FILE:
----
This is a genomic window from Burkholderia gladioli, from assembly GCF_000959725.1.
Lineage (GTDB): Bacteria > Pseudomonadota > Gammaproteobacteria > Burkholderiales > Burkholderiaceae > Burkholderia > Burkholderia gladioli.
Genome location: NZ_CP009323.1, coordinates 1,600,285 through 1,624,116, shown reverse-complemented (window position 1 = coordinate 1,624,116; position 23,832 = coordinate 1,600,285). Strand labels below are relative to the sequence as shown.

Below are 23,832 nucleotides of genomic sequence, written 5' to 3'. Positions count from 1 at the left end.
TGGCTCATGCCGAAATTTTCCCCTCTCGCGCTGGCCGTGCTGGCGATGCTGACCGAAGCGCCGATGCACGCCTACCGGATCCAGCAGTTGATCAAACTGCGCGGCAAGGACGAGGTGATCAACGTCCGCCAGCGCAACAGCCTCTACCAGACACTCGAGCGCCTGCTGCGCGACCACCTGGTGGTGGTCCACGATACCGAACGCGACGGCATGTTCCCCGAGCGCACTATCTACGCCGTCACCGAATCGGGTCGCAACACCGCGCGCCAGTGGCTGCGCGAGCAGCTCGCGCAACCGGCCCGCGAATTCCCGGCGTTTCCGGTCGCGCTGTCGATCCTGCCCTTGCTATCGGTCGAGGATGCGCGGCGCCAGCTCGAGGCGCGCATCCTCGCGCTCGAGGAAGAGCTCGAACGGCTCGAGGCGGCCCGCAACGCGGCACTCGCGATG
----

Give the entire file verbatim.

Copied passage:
This is a genomic window from Burkholderia gladioli, from assembly GCF_000959725.1.
Lineage (GTDB): Bacteria > Pseudomonadota > Gammaproteobacteria > Burkholderiales > Burkholderiaceae > Burkholderia > Burkholderia gladioli.
Genome location: NZ_CP009323.1, coordinates 1,600,285 through 1,624,116, shown reverse-complemented (window position 1 = coordinate 1,624,116; position 23,832 = coordinate 1,600,285). Strand labels below are relative to the sequence as shown.

Below are 23,832 nucleotides of genomic sequence, written 5' to 3'. Positions count from 1 at the left end.
TGGCTCATGCCGAAATTTTCCCCTCTCGCGCTGGCCGTGCTGGCGATGCTGACCGAAGCGCCGATGCACGCCTACCGGATCCAGCAGTTGATCAAACTGCGCGGCAAGGACGAGGTGATCAACGTCCGCCAGCGCAACAGCCTCTACCAGACACTCGAGCGCCTGCTGCGCGACCACCTGGTGGTGGTCCACGATACCGAACGCGACGGCATGTTCCCCGAGCGCACTATCTACGCCGTCACCGAATCGGGTCGCAACACCGCGCGCCAGTGGCTGCGCGAGCAGCTCGCGCAACCGGCCCGCGAATTCCCGGCGTTTCCGGTCGCGCTGTCGATCCTGCCCTTGCTATCGGTCGAGGATGCGCGGCGCCAGCTCGAGGCGCGCATCCTCGCGCTCGAGGAAGAGCTCGAACGGCTCGAGGCGGCCCGCAACGCGGCACTCGCGATG